The Uncertainty of Consciousness and Why It Is important

Abstract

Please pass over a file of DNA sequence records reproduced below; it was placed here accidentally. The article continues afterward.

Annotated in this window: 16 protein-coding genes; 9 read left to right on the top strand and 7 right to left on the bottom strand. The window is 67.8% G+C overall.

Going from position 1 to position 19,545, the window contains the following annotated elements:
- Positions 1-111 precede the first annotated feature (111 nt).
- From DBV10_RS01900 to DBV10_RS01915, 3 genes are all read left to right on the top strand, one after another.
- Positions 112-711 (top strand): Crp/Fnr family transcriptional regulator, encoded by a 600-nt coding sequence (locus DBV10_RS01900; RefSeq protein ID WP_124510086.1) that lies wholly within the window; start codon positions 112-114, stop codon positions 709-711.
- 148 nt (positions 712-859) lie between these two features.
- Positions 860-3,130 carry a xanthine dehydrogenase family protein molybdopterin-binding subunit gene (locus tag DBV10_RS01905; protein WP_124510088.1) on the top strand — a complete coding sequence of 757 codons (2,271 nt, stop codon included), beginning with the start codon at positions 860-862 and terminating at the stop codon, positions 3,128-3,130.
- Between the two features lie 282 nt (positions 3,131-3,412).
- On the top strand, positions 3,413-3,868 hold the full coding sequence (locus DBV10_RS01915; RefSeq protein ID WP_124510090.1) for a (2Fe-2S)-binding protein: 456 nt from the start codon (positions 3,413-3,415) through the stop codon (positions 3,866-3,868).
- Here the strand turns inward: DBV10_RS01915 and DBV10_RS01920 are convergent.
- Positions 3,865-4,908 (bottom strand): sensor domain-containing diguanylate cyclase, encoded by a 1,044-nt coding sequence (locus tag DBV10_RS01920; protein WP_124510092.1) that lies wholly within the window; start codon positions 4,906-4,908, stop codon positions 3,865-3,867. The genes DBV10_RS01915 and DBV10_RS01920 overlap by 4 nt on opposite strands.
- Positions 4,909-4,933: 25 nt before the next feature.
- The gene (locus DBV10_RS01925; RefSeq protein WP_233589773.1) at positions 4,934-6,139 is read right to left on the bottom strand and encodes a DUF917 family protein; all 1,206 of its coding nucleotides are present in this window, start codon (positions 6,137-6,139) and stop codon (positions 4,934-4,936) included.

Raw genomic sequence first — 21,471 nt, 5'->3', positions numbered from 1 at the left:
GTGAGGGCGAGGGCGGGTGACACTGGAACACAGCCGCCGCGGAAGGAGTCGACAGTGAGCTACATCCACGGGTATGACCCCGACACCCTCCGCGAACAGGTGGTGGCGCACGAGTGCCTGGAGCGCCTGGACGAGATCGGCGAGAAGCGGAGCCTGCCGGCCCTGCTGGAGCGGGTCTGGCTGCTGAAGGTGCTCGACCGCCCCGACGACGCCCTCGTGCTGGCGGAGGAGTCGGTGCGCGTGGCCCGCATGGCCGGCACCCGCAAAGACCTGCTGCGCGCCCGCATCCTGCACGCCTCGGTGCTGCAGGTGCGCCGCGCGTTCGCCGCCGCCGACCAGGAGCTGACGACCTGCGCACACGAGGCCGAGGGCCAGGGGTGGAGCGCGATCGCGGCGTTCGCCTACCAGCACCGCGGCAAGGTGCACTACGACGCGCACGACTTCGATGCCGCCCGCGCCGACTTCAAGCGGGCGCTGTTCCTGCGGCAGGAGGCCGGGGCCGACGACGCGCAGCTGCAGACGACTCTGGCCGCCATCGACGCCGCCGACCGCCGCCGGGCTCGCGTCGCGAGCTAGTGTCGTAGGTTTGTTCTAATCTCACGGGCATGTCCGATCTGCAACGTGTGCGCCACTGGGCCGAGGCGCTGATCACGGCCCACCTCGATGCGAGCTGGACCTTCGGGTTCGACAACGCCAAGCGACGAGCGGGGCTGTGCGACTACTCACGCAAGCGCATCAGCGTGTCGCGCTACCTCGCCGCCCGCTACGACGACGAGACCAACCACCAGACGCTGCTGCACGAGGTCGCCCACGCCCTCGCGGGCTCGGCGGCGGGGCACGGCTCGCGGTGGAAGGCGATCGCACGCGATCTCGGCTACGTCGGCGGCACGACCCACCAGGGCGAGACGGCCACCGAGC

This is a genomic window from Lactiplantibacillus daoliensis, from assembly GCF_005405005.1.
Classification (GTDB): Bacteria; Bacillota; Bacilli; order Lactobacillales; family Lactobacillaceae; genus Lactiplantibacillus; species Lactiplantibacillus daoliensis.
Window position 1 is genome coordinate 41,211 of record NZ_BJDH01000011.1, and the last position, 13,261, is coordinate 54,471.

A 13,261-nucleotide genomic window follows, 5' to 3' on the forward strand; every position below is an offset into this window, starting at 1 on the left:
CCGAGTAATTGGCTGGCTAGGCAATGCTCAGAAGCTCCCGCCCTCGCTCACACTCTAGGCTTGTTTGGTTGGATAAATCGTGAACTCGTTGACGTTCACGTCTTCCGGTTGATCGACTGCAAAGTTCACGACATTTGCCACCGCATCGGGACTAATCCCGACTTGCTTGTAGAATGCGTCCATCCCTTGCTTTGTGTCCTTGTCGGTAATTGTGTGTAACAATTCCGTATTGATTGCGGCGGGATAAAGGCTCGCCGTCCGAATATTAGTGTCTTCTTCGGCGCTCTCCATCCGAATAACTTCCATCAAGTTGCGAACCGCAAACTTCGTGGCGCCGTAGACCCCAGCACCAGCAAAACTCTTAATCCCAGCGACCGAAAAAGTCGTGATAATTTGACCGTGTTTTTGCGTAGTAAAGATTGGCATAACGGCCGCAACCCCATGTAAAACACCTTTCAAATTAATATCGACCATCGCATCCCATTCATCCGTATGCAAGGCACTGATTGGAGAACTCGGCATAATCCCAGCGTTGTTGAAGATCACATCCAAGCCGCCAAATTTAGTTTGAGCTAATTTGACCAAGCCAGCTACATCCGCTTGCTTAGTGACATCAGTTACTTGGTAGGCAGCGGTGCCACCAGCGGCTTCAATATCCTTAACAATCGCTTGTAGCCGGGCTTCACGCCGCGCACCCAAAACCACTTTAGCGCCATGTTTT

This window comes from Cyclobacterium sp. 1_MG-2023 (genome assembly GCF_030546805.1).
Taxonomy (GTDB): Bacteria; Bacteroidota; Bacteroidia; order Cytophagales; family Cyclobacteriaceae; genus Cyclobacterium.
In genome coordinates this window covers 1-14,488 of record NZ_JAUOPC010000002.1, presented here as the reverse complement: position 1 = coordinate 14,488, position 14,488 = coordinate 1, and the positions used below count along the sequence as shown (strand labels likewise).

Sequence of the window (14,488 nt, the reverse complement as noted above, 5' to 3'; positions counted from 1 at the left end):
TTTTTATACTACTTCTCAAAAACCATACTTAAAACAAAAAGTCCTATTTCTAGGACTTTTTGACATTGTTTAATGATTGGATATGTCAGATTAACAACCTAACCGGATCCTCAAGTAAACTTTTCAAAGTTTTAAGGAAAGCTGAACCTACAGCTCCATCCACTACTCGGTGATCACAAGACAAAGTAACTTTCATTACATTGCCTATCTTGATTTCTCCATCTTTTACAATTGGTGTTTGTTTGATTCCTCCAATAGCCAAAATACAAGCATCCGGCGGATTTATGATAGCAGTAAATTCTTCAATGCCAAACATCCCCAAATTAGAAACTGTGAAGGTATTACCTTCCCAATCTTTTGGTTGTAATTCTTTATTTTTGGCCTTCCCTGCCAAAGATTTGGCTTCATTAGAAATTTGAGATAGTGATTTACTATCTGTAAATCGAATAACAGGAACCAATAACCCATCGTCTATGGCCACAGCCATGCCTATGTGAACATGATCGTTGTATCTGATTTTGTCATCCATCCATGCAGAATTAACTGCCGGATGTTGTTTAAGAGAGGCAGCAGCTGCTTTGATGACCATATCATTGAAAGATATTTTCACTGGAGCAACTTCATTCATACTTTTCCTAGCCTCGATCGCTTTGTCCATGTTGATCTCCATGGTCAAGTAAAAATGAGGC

How should we treat patients diagnosed with disorders of consciousness, such as patients diagnosed as minimally conscious or vegetative (yet who very well may be conscious)? Fischer and Truog (2017) argue that the consciousness and equal rights of these patients are relatively unimportant when deciding how we should treat them. That is, we should deemphasize their consciousness and equal rights and instead privilege the value judgments of the family/surrogate. We disagree. Drawing upon precautionary reasoning that we develop in Braddock (2017), we contend that the consciousness and equal rights of these patients should be important factors in medical decision making, at least as important as the value judgments of the family/surrogate.

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